The Trends Shaping Retail

Interview with Prof. Barbara Kahn, The Wharton School – Part III

Expert Interviews
June 6, 2018

Zipline sat down with Prof. Barbara Kahn of the University of Pennsylvania’s Wharton School to discuss the trends shaping retail. Prof. Kahn is the former director of Wharton’s Baker Retailing Center and the author of the new book, The Shopping Revolution.

Please note: This interview does not constitute an endorsement of Zipline’s products or services.

Read Part I: A New Framework for Retail Strategy and Part II: Building the Right Customer Experience

What do you think is the single-most interesting question in retail today?

We all know Millennials and Gen Z – the digital natives – matter, but we don’t know how they’ll evolve over time. How, for instance, will their behavior change once they turn 30? Will life take over or will they still act the same way they do today?

What do you think is the single-biggest threat to retailers today?

Amazon, naturally. They’re forcing people to lower prices and play the commodity game.

Retailers took a long time to see the threat. They understand it now, but Amazon has been proceeding carefully for twenty years.

Who do you think is the most likely to be the next Toys R’ Us?

Watch the big boxes. They once put small mom-and-pops out of business by offering a large assortment at a cheap price. Now, however, online retailers offer an even larger assortment at a cheap price, and they offer more convenience. So, what edge do the big boxes have left?

Look at Borders, Circuit City, or Toys R’ Us. Online dominates brands like that unless they give customers a compelling reason to keep shopping.

By racing to the bottom on prices, are retailers turning themselves into a commodity and playing into the hands of the online players?

Absolutely. If you’re going to commoditize your products, you’re not going to win. That’s why the top row of my matrix is to increase pleasure. The trick, of course, is to find something people truly value.

What can retailers learn from the CPG world, where shoppers often pay a premium for the right brands?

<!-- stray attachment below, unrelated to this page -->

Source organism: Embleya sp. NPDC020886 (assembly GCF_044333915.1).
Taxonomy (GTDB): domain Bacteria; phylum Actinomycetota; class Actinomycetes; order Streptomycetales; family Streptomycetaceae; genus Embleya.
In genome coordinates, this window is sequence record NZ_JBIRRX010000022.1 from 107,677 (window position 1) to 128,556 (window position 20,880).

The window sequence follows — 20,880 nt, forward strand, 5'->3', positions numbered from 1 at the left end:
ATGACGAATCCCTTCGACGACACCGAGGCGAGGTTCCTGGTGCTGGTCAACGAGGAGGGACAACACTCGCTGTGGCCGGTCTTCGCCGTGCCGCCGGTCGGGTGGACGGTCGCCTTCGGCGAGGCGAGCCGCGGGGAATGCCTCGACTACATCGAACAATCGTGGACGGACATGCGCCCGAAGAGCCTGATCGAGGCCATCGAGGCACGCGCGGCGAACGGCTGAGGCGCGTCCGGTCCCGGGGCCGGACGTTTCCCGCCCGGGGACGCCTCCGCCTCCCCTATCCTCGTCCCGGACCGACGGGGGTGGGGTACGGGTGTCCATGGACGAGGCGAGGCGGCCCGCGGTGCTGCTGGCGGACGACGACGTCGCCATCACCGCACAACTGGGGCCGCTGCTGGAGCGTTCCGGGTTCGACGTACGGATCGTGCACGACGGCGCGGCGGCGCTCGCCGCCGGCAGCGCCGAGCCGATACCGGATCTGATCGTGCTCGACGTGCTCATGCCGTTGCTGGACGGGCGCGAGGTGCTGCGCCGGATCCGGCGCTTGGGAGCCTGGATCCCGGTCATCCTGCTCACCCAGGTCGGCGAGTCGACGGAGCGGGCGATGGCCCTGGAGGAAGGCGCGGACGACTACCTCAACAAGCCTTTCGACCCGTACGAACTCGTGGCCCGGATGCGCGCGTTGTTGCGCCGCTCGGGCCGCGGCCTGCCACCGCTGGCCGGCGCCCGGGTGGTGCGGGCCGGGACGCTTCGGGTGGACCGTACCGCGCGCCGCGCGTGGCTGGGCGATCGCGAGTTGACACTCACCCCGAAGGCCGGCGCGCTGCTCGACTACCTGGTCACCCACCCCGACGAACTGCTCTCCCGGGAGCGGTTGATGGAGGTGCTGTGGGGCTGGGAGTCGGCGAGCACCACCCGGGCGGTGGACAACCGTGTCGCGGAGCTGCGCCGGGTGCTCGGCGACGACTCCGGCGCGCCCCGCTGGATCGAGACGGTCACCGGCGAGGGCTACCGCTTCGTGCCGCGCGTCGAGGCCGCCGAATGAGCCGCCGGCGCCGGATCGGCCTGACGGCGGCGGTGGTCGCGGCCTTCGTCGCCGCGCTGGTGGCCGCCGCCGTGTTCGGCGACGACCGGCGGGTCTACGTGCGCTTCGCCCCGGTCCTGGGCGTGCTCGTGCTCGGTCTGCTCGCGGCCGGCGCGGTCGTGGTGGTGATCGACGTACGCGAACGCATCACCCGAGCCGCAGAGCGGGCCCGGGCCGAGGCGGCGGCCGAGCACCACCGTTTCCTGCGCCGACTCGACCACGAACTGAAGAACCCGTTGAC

There are certainly parallels. In fact, CPG companies are even confronting some of the same threats.

Online players like Amazon are starting to build their own house brands, for instance. If the CPG products aren’t better and if they don’t maintain stronger brand relationships, people will simply switch to the lower-priced alternative. Some brands will survive and others won’t.

Retailers increasingly talk about creating a seamless omnichannel experience between online and stores. Who’s doing that well?

It’s certainly a trend. Target is investing online and Amazon is opening stores.

The ones who have done well thus far are the “Digitally Native Vertical Brands.” They integrate online and offline well because they came from the world of data, whereas the legacy companies didn’t. But these new brands also have far fewer stores, and we don’t know if they can scale successfully.

The other challenge with omnichannel is that you have to get data from one place to another. In practice, that means convincing people to use an app. Amazon has addressed this by making people use the app when they shop in their Amazon Go stores. When you’re done shopping, you just walk out. It’s novel, but novelty by itself doesn’t last. Amazon needs to make sure shoppers keep coming back.

You’ve floated the idea before that brands should experiment with seasonal stores. Can you explain that more?

It’s all about the notion of pop-ups. Pop-ups create buzz and drive word of mouth. They’re not meant to be high sales-per-square-foot. They’re built around the idea of engagement and brand building. That’s even true for those seasonal Halloween stores, like Spirit, that you see every fall.

The bottom line is that brands matter to people. You have to let customers know you’re alive and that your brand is strong, because, otherwise, you wind up playing the commodity game.

What impact do you think Alexa and other order-from-home tools will have?

Many retail analysts think it’s the way of the future. If that’s true, it will have major implications for retailers.

Can you imagine if your house could not only tell when you’re about to run out of paper towels, but would order them automatically? That’s a very, very different customer journey.

Any parting wisdom?

There’s a quote that most people attribute to Jeff Bezos, which goes roughly like this: “People are always asking me what the future will look like. But a more interesting question is, ‘What’s not going to change? What will people always want?’”

For Amazon, it’s about low price and convenience. They really understand the value they provide to their customer and they’ve built their whole model around that.

It’s a simple idea, but a profound one.

-------

Order Prof. Kahn’s book, The Shopping Revolution